Question: What can be deduced from RWE's plans to cut its investment in renewable energy?
Ben Warren, head of environmental finance, Ernst and Young
Moves like this should be seen in the wider context of utilities looking to reduce capital spending. This goes beyond simply funding core activity and cutting funding for non-core activity to include a more rigorous overhaul of where and how capital is allocated altogether. And that's where the option to use external or third party capital comes in.
As institutional investors, such as retail funds and capital debt market, become increasingly drawn to the renewables sector, this creates competition that in turn drives down the cost to fund the construction and operation of new renewables assets.
As a result, it can be cheaper and easier for a utility to use third party capital to invest in renewables rather than thermal generation, or even to fund the cost of smart meter roll out.
Feng Zhao, director of wind energy FTI Consulting
Driven by regional and national targets for renewables, most of European utilities have established their ambitious goals for renewables capacity and have expanded their wind project development pipelines either by acquiring projects from other developers in the industry or by investing in new projects in the past ten years.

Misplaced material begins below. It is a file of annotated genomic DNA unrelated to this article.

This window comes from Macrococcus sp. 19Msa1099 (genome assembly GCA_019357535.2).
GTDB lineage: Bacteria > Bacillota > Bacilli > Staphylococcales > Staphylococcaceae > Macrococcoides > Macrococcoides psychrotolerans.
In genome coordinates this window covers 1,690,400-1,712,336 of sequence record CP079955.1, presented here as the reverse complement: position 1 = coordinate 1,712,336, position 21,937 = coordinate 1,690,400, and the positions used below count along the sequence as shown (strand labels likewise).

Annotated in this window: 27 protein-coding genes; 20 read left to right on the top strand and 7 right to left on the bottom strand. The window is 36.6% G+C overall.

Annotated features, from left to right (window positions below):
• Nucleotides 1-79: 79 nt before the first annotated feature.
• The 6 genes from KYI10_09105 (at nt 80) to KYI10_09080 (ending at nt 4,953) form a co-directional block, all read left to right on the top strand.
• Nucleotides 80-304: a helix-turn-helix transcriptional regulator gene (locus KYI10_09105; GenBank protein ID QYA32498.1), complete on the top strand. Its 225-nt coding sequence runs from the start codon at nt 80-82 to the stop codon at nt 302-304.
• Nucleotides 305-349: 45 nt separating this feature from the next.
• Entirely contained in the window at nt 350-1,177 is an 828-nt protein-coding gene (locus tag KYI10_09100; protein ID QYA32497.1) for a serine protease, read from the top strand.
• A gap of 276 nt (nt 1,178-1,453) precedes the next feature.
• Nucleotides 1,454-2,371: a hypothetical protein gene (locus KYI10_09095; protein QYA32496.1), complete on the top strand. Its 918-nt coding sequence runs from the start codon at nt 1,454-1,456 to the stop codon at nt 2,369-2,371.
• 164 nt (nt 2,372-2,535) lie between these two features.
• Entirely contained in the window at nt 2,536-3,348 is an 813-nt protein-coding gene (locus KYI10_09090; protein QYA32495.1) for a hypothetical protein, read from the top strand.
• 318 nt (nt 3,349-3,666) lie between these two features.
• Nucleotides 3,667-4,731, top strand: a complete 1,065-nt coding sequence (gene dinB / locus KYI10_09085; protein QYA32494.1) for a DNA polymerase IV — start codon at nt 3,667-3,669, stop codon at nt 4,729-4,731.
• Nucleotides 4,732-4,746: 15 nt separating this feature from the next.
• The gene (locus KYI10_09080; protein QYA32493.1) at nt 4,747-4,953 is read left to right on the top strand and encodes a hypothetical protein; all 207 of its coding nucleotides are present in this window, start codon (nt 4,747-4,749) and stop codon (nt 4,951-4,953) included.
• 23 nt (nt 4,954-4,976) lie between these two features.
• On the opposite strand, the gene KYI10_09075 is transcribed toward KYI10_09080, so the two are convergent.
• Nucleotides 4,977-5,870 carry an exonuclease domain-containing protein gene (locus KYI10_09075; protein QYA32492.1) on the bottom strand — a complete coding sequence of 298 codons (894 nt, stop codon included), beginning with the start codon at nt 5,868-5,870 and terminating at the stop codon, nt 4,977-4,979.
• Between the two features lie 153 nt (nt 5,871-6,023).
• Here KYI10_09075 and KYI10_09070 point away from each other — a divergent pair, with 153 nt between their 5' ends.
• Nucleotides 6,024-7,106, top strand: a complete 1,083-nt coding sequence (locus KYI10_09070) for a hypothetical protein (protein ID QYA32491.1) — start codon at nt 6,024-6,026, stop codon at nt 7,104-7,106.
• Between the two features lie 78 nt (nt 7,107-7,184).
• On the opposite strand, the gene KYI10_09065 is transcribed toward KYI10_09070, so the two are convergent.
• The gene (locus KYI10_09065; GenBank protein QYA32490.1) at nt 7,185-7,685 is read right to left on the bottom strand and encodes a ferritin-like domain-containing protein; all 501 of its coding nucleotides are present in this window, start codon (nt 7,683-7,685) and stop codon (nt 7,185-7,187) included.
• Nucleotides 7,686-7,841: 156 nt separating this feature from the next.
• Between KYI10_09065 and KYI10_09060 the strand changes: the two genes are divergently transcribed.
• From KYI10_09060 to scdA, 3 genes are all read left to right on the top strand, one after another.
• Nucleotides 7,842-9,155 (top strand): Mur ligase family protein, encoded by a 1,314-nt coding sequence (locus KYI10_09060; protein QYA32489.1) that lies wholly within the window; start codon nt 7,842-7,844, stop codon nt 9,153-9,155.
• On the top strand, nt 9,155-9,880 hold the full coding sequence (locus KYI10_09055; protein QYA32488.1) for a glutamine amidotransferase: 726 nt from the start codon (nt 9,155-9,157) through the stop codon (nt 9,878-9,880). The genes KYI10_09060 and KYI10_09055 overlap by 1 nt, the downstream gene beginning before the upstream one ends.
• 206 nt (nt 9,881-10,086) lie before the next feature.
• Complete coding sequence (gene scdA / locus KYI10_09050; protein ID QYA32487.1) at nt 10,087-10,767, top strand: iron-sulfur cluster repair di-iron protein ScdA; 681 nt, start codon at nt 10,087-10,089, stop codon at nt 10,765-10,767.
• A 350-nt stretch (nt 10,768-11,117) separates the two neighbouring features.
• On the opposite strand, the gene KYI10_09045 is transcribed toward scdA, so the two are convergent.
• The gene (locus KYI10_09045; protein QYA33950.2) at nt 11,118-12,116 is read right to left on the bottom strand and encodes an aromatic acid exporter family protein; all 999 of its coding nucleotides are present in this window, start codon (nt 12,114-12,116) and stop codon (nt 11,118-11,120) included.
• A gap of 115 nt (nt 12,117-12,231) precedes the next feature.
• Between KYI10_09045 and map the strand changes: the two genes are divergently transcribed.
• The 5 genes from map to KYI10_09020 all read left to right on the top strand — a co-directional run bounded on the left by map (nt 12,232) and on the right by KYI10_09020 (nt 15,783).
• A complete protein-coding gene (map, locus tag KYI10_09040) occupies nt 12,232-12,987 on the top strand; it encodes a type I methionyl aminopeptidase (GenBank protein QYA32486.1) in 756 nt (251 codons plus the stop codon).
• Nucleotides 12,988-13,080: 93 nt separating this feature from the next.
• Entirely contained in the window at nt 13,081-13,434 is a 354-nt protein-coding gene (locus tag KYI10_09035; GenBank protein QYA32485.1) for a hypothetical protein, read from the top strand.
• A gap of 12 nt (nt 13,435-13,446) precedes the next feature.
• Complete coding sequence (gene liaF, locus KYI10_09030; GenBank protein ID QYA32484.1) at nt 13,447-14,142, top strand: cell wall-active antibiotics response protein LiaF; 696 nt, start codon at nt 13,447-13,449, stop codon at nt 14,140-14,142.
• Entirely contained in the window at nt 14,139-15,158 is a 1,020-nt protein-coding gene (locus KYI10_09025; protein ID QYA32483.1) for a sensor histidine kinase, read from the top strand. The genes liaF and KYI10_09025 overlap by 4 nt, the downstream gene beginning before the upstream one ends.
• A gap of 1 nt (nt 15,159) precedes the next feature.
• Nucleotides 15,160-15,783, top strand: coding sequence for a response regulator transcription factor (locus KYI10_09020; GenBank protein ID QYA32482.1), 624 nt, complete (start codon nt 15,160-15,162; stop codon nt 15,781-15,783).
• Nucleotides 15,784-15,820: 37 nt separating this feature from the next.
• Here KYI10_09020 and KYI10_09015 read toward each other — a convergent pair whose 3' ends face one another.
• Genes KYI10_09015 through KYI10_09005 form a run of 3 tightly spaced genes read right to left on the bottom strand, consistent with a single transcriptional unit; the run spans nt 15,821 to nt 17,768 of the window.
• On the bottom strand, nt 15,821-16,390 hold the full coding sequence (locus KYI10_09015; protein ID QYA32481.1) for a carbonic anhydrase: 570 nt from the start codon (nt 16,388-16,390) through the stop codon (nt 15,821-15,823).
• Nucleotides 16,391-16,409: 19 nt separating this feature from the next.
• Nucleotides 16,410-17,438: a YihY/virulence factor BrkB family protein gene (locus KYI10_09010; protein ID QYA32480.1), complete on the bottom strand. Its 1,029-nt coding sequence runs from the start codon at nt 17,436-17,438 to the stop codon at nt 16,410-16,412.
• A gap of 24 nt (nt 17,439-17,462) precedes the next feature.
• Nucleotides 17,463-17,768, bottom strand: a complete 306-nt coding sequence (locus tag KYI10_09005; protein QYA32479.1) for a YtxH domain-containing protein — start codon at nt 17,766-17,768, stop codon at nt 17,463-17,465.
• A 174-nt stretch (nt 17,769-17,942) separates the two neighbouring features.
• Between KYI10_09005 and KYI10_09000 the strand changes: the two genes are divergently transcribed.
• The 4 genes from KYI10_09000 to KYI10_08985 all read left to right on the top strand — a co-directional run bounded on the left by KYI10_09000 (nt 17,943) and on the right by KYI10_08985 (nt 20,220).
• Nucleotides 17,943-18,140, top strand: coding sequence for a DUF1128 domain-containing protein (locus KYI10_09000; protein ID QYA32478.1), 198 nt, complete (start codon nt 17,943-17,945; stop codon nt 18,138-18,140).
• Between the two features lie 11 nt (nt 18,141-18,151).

The global recession following the financial crisis of late 2008 and the austerity measures caused by sovereign debt crisis in Eurozone, however, have not only reduced their appetite for adding to development, but also forced some of them to divest non-core wind project asset and reset their near-term or mid-term targets as well. Therefore, the recent slash in renewables investment by RWE is part of a recent trend observed in the wind industry.
In Europe, major utilities are continuously suffered from the low wholesale electricity prices triggered by overcapacity in generation and sluggish demand across the continent. Subsequently, their investment in wind was negatively impacted by capital constraints caused by the decline in earnings.
Since wind developments remain an attractive investment and the pressure on utilities to incorporate renewables in their supply mix is growing, their investment in wind energy is still expected to grow. In order to back their investment in new onshore and offshore wind projects, in fact, offloading wind project assets (100% stakes or partially in most cases) to release capital to back their investment has become a mainstream strategy adopted by European utilities including E.ON, RWE and Dong Energy over the past two years.
With more institutional investors and financial investors looking for stable long-term yields in the wind sector and utilities still facing a drain on their cash resources, such a trend is likely to continue.